NU Online News Service, June 4, 2004, 12:43 p.m. EDT – Health maintenance organization rate increases may run the gamut for large U.S. employers in 2005.[@@]
Preliminary figures suggest that the average increase might be about 13.7%, but tough negotiators could hold increases for some employers below 10%, according to Hewitt Associates Inc., Lincolnshire, Ill.
The preliminary increase forecast for 2004 was 17.5%, but large employers used plan changes, negotiations and other tactics to hold the actual average increase to 13%, Hewitt says.
Hewitt bases the preliminary increase forecasts on data from about 160 large employers with more than 1 million employees.
Hewitt health market experts are welcoming the drop in the preliminary increase forecast.
“We’re starting to see a moderation in health care premium increases, with the possibility of employers who aggressively manage their health care spending seeing increases in the single digits for the first time in 5 years,” says Ken Sperling, a Hewitt health care consultant.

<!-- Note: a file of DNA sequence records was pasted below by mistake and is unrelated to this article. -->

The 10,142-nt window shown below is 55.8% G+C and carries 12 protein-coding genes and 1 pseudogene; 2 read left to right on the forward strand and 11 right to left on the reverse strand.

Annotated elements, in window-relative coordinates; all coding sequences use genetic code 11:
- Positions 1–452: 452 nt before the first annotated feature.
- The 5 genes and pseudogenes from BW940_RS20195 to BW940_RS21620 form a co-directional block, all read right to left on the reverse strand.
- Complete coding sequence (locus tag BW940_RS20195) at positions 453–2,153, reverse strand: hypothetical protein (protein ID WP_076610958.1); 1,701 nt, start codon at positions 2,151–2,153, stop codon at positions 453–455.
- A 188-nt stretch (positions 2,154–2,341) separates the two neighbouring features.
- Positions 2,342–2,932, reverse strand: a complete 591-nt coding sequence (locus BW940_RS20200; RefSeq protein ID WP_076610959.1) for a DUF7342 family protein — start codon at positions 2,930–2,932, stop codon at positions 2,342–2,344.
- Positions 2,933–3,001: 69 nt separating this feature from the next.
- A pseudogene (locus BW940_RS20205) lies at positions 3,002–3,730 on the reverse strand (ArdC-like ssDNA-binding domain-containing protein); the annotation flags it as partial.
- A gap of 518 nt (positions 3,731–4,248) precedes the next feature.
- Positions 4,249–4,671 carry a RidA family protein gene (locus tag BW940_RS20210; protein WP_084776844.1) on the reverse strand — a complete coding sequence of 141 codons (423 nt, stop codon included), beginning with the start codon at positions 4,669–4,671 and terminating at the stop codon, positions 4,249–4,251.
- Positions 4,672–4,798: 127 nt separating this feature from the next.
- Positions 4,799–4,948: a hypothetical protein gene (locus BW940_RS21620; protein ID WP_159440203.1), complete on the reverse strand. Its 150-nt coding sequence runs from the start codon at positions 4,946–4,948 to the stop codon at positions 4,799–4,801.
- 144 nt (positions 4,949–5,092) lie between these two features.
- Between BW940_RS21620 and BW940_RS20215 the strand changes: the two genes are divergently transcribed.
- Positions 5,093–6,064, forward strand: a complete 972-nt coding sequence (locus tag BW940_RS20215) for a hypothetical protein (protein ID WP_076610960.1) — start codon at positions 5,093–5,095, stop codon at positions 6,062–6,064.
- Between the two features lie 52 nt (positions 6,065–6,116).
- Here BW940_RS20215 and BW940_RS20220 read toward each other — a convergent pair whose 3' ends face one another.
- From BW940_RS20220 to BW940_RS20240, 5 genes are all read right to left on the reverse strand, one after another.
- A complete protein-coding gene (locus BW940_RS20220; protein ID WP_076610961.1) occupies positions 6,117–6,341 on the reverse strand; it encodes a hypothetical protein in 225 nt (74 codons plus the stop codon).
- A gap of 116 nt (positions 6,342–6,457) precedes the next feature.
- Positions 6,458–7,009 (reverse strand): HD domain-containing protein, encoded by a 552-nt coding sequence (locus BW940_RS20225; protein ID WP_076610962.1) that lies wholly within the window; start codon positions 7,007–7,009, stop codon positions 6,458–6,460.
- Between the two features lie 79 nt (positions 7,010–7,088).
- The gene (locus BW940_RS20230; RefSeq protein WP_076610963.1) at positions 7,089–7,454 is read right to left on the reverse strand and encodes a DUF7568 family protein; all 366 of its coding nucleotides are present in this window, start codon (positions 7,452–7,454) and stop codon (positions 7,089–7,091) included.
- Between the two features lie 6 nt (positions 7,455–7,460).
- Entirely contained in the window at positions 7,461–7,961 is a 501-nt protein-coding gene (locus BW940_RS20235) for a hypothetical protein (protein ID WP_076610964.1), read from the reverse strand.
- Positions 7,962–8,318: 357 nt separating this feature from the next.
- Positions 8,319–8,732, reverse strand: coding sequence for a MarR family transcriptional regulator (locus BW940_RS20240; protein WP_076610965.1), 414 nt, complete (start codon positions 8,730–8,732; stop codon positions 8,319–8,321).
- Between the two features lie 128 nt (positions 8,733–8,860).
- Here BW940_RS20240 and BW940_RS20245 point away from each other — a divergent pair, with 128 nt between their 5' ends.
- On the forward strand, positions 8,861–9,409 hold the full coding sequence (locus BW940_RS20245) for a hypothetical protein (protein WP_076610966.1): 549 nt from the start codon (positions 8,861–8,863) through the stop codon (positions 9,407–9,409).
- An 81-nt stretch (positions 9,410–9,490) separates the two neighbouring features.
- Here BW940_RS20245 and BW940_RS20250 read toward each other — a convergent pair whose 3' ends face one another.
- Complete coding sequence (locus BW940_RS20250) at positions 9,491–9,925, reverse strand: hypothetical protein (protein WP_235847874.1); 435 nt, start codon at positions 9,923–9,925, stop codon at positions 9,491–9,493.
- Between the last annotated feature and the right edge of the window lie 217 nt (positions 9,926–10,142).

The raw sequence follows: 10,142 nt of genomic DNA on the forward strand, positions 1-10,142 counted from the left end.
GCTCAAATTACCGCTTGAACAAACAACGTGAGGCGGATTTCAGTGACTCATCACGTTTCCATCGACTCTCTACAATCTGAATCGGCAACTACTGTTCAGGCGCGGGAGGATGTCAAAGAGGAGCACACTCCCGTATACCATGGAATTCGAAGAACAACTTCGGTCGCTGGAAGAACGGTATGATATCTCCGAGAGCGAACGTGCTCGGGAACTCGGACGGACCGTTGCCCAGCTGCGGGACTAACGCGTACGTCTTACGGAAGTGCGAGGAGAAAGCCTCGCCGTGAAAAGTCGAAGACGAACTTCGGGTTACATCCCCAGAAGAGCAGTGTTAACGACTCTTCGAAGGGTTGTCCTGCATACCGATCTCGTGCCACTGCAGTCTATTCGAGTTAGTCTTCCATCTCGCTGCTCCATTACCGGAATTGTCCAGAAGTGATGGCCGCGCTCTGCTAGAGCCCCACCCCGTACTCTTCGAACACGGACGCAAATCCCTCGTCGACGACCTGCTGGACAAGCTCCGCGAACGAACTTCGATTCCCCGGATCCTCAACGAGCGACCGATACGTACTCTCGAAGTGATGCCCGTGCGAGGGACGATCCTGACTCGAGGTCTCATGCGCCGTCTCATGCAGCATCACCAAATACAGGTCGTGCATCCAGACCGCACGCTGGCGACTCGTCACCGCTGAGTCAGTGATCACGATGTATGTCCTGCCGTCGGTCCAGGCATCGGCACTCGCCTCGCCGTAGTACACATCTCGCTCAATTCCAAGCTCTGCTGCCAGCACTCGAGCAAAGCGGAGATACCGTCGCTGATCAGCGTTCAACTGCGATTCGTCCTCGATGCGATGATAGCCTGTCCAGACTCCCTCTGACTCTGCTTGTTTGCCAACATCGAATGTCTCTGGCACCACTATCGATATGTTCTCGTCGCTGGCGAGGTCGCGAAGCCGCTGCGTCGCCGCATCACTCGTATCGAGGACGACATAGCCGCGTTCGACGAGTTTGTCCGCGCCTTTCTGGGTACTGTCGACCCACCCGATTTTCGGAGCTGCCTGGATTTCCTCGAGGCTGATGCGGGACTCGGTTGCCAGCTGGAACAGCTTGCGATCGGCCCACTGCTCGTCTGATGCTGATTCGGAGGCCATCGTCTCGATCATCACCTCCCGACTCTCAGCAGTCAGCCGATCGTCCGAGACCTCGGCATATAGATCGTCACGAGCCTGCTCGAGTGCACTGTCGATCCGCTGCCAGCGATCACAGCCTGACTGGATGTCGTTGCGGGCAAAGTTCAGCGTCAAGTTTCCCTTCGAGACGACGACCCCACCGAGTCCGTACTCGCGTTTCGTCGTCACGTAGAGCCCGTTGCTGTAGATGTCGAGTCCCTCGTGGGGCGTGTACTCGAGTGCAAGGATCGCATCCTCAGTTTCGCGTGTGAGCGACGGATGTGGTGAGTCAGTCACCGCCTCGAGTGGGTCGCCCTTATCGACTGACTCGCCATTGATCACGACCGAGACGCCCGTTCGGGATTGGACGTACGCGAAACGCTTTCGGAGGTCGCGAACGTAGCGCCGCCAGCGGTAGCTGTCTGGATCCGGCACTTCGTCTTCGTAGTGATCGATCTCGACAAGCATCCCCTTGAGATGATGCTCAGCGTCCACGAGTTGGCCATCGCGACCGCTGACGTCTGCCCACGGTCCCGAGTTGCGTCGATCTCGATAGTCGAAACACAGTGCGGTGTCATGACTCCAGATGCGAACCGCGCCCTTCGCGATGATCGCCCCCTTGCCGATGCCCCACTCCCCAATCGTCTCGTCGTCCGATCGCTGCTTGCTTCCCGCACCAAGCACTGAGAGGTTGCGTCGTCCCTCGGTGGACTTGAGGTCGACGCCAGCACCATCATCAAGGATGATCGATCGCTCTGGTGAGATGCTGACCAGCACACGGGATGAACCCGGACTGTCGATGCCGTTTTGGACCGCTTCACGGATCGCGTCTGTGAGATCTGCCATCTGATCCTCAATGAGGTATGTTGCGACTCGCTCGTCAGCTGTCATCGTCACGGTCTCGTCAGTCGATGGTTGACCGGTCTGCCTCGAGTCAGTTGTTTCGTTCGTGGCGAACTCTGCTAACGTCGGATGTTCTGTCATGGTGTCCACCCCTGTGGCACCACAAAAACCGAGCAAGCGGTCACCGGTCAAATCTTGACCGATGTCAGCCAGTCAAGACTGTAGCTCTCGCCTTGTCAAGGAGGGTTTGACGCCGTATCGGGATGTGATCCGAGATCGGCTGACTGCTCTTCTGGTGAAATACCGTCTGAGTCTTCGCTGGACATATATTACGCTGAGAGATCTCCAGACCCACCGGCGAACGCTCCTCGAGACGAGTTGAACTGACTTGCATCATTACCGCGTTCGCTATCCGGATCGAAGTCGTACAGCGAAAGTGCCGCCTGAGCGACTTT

The moderation is a sign that HMOs now have comfortable profit margins, Sperling says.
But many HMOs will be demanding double-digit rate increases, and employers are continuing to share more costs with employees, Hewitt reports.
The percentage of plans that have $20 copayments for office visits has increased to 16%, from 9% in 2003, while the percentage that offer $10 copayments has fallen to 29%, from 58% in 2002.
The percentage of plans that require a copayment greater than $50 for emergency room visits has increased to 33%, from 16% in 2003, Hewitt says.
Out-of-pocket costs are much higher for brand-name drugs off HMOs’ formularies. The percentage of plans that require a copayment greater than $30 for those drugs has increased to 38%, from 24% in 2003.